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Clerk Prefers Jail to Issuing Licenses to Gay Couples


County Clerk Casey Davis insists he cannot be forced to do something that violates his religious beliefs.

Davis is standing his ground after Kentucky Gov. Steve Beshear ordered him to issue gay marriage licenses or give up his job.

Following a meeting with the governor on Thursday, he was issued an ultimatum: either comply with the Supreme Court's ruling legalizing same-sex marriage or resign.

"This morning, I advised Mr. Davis that I respect his right to his own personal beliefs regarding same-sex marriage," Beshear said. "However, when he was elected, he took a constitutional oath to uphold the United States Constitution."

Davis said he'll go to jail first.

"If that's what it takes for me to express the freedom of religion that I believe I was born with, I'm willing to do that," he told reporters following Thursday's meeting.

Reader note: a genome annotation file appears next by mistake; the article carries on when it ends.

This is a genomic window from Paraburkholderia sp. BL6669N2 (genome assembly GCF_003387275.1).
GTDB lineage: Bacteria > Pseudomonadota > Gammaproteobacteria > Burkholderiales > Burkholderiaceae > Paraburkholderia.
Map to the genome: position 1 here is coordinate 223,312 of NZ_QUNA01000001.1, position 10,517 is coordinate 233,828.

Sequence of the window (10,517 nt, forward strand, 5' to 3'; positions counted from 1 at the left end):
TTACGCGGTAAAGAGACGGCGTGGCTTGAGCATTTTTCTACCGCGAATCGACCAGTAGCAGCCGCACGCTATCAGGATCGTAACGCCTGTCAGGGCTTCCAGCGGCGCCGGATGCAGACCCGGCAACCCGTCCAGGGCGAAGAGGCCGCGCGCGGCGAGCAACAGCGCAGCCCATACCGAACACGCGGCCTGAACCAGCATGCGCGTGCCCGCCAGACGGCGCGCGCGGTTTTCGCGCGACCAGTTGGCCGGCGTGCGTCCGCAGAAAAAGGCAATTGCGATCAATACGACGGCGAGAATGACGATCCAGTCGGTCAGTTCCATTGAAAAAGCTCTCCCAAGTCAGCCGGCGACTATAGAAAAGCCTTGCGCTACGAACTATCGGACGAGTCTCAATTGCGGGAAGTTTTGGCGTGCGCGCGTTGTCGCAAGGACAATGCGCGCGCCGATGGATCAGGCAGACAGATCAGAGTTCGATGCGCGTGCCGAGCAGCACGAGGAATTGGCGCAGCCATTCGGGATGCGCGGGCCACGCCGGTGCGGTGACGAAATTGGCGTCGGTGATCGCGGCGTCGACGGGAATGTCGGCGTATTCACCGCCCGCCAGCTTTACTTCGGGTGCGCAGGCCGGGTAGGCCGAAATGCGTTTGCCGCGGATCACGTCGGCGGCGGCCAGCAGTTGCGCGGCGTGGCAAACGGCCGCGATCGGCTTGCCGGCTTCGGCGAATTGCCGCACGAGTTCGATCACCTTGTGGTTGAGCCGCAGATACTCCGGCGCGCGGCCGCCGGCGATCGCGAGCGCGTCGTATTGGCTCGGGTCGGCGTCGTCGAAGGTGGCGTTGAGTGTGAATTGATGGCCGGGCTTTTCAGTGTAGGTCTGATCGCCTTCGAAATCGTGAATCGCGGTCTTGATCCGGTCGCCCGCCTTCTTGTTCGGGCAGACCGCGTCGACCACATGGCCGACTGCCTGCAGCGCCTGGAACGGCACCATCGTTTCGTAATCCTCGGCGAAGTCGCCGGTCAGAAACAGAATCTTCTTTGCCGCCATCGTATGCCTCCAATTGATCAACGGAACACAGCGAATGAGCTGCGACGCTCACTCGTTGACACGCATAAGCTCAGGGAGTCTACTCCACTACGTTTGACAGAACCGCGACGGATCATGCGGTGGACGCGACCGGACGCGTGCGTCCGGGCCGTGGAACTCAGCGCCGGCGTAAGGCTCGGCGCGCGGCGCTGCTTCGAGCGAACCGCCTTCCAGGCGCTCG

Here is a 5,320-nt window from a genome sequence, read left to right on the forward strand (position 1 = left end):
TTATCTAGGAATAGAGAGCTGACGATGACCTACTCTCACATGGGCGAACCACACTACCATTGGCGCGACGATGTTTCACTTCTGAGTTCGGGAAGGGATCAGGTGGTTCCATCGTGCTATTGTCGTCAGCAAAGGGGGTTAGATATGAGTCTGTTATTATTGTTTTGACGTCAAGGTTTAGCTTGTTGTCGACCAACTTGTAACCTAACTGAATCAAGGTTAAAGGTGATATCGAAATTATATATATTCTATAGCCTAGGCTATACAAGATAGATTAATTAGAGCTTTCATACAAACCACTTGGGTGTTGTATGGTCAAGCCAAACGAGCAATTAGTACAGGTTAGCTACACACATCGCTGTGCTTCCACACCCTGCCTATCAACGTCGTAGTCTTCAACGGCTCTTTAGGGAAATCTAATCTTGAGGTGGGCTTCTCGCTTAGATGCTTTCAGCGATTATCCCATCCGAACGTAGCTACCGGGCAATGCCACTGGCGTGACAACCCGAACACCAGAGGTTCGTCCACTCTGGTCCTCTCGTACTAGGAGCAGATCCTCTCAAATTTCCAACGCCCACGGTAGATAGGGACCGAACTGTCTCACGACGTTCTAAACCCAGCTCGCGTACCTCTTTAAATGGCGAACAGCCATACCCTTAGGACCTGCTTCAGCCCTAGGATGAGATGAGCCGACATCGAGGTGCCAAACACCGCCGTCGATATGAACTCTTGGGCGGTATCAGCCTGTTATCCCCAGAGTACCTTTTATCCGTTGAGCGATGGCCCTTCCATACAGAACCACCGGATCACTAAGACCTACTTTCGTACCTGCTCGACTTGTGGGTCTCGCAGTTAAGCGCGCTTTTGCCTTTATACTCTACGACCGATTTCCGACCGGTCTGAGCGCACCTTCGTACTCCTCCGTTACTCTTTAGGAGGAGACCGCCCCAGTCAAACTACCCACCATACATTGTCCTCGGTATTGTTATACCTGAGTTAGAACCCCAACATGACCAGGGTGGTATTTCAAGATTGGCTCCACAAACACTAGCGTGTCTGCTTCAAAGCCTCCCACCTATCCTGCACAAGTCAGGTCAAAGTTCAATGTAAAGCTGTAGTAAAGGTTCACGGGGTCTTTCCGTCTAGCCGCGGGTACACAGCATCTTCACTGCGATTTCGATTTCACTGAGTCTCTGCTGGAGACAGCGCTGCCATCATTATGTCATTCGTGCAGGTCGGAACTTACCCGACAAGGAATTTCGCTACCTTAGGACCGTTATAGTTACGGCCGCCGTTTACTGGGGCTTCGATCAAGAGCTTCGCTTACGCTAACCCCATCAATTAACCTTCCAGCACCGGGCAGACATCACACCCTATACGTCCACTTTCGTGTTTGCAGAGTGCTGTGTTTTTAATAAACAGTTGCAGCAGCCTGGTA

Meanwhile in Nebraska, a state ethics committee ruled on religious rights and gay marriage.

The committee determined that judges and court officials can refuse to perform same-sex marriages, but that would mean they cannot perform any marriages at all.

And in Ohio, a judge is seeking an exemption from performing same-sex marriages.

Toledo Municipal Court Judge C. Allen McConnell cited his personal religious beliefs when he refused to marry a gay couple earlier this week.

"I apologize to the couple for the delay they experienced and wish them the best," the judge said in a statement.

McConnell will continue to perform weddings between men and women while he awaits a decision by a conduct and ethics board.

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